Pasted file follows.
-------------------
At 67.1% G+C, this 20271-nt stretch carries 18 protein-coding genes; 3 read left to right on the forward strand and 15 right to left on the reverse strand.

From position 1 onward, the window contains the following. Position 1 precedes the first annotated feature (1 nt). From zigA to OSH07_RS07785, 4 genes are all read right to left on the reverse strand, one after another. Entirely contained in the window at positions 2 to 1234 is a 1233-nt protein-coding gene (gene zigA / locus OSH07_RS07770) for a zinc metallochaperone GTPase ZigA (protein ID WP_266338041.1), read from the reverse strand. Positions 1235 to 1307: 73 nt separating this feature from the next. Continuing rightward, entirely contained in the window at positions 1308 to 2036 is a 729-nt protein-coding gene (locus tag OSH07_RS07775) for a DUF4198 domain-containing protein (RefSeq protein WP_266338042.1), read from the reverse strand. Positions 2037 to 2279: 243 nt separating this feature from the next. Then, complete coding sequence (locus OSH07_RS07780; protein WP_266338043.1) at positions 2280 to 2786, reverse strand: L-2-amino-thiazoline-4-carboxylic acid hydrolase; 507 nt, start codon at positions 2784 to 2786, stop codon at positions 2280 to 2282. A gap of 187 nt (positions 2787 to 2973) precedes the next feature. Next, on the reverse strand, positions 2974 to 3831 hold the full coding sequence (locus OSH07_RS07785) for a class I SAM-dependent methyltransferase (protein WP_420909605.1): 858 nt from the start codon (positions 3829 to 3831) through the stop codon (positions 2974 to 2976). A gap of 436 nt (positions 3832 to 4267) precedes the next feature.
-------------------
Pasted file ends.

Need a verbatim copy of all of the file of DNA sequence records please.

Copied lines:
At 67.1% G+C, this 20271-nt stretch carries 18 protein-coding genes; 3 read left to right on the forward strand and 15 right to left on the reverse strand.

From position 1 onward, the window contains the following. Position 1 precedes the first annotated feature (1 nt). From zigA to OSH07_RS07785, 4 genes are all read right to left on the reverse strand, one after another. Entirely contained in the window at positions 2 to 1234 is a 1233-nt protein-coding gene (gene zigA / locus OSH07_RS07770) for a zinc metallochaperone GTPase ZigA (protein ID WP_266338041.1), read from the reverse strand. Positions 1235 to 1307: 73 nt separating this feature from the next. Continuing rightward, entirely contained in the window at positions 1308 to 2036 is a 729-nt protein-coding gene (locus tag OSH07_RS07775) for a DUF4198 domain-containing protein (RefSeq protein WP_266338042.1), read from the reverse strand. Positions 2037 to 2279: 243 nt separating this feature from the next. Then, complete coding sequence (locus OSH07_RS07780; protein WP_266338043.1) at positions 2280 to 2786, reverse strand: L-2-amino-thiazoline-4-carboxylic acid hydrolase; 507 nt, start codon at positions 2784 to 2786, stop codon at positions 2280 to 2282. A gap of 187 nt (positions 2787 to 2973) precedes the next feature. Next, on the reverse strand, positions 2974 to 3831 hold the full coding sequence (locus OSH07_RS07785) for a class I SAM-dependent methyltransferase (protein WP_420909605.1): 858 nt from the start codon (positions 3829 to 3831) through the stop codon (positions 2974 to 2976). A gap of 436 nt (positions 3832 to 4267) precedes the next feature.